Yamben works with a cheerful team of 21 women. Headquartered in Imphal, they source their plants from surrounding villages and 10 percent of profits is ploughed back into conserving indigenous plants.

Contact: Website: Phone: +91 8730003033



Rustic wool

India’s rich tradition in wool is fading from memory. For centuries pastoral communities sheared wool from sheep and sold it to spinners, creating a seamless cottage industry of dyers and weavers. Today, India spends `2,000 crore annually importing wool while local wool goes waste.  No effort has been made to modernize local wool.

Desi Oon, an initiative by rangSutra and the Centre for Pastoralism, is trying to reverse this decline. It brings together India’s best crafts organizations — Khamir in Gujarat, Avani from Uttarakhand, Aana-Jaana in Himachal Pradesh and others to revive the entire supply chain of traditional wool.

You can buy beautiful warm jackets, durries, coats,

blankets from Desi Oon.

Contact: Website: Phone: 011 2649 4145 Email:


Earthy skin

First Water Solutions offers a range of natural cosmetic products from solid perfumes and face scrubs to body lotions and serums. Their Pure 21 Face Serum is a non-greasy, water-based serum. It is a combination of 21 flowers, fruits and herbs. Also available is Pure 21 Face Oil for those with dry skin. Their solid perfumes come in several unusual fragrances like musk mint, pine and cedar. These formulations are a combination of ancient remedies and modern research.

First Water Solutions’ products are plant-based and vegan. No artificial chemicals, parabens, alcohol, synthetic colours, petrochemicals or gluten are used. Their products are not tested on animals either. Their belief is that nature can provide for all personal care needs.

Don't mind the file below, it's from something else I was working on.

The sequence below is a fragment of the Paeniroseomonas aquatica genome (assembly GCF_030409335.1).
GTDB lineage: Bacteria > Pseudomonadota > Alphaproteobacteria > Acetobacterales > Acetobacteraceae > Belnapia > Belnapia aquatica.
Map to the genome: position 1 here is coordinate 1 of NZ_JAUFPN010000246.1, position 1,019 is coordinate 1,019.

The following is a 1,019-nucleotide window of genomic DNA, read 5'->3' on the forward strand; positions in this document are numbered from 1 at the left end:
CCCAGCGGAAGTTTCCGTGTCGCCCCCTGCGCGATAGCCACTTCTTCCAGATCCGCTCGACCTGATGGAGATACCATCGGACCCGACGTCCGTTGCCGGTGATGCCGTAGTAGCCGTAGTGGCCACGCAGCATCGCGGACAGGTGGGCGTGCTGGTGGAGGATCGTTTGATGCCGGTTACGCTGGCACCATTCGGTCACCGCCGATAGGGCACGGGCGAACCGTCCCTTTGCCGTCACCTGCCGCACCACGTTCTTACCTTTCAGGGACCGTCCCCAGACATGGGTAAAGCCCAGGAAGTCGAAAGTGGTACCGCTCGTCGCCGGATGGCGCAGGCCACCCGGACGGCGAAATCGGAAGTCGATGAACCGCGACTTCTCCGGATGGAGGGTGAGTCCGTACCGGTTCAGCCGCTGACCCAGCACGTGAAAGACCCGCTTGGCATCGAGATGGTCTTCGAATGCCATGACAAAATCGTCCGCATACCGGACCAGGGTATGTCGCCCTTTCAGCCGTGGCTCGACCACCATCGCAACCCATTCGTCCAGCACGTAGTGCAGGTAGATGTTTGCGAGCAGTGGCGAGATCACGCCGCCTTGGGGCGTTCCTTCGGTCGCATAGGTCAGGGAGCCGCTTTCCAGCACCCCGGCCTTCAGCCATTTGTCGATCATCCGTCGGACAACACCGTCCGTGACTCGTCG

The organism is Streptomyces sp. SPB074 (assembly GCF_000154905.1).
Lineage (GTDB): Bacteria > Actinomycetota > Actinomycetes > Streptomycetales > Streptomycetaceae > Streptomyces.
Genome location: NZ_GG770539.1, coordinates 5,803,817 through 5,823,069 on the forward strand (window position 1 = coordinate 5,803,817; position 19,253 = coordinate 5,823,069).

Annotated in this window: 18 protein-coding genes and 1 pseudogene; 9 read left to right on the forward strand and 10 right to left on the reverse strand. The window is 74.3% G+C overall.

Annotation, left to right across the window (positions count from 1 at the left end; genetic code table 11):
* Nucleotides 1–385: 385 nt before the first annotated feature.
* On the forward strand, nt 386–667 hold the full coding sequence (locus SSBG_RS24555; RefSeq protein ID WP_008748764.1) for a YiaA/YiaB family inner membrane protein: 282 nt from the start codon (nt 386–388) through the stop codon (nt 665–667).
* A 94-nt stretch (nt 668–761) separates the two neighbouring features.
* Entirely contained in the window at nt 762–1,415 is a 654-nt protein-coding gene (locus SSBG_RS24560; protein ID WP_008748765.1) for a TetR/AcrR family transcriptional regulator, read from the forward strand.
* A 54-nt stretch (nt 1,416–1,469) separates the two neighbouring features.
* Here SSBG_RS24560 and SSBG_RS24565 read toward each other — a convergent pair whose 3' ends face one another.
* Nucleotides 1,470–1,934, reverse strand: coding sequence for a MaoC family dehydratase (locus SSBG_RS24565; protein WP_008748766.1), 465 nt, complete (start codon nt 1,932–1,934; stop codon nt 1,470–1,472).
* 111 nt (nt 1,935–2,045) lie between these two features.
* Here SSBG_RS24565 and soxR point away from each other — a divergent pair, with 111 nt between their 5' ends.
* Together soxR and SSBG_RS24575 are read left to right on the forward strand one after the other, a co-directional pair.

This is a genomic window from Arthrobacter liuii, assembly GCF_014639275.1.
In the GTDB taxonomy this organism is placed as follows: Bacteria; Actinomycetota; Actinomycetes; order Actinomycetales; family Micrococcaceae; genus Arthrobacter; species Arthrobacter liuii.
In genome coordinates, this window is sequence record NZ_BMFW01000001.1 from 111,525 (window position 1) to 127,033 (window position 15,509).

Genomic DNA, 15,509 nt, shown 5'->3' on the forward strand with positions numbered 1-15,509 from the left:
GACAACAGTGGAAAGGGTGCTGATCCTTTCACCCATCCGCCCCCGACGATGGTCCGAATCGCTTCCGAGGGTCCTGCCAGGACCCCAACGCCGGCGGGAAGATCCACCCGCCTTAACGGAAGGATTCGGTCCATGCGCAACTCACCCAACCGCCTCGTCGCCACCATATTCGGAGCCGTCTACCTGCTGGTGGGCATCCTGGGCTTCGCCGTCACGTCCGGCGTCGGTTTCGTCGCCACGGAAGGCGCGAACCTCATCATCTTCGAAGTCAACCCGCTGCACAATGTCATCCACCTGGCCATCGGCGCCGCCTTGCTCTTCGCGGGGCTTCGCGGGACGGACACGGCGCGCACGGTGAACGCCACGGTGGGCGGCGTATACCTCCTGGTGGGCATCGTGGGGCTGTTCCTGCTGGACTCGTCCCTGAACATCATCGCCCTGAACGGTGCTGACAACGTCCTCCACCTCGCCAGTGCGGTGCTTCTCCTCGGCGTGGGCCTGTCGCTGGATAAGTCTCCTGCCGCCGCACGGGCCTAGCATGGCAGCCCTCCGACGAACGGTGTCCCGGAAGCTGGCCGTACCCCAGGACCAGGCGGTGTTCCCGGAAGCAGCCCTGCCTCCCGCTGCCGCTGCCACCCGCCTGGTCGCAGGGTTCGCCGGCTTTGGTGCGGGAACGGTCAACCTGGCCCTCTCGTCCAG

Contact: Website: Phone: +91 9958211228



Himalayan bounty

The Inhere Aajivika Utthan Samiti (IAUS), an NGO in Almora district of Uttarakhand, runs a successful non-profit, Himalayan Fresh, which supports and promotes agricultural produce grown by women farmers on their terraced farms. The difficult terrain makes it tough for farmers to reach urban markets.

Himalayan Fresh doesn’t impose new crops on farmers but helps them to improve agricultural practices and boost yields. Surplus produce is picked up by Himalayan Fresh for processing, packaging and marketing.  The objective is to empower women farmers, transform agriculture into a viable livelihood and bring economic security to small farmers in the hills.

Himalayan Fresh works with 2,000 farmers. They are certified as organic. 

Himalayan Fresh offers consumers a range of natural and fresh foods. They sell pickles, jams, concentrates, pastes and chutneys, spices, pulses and cereals along with herbs and teas. The teas on offer include tulsi-arjun, jamun-lemongrass, brahmi-saunf and more, which soothe health conditions like diabetes, chronic cold and digestive issues.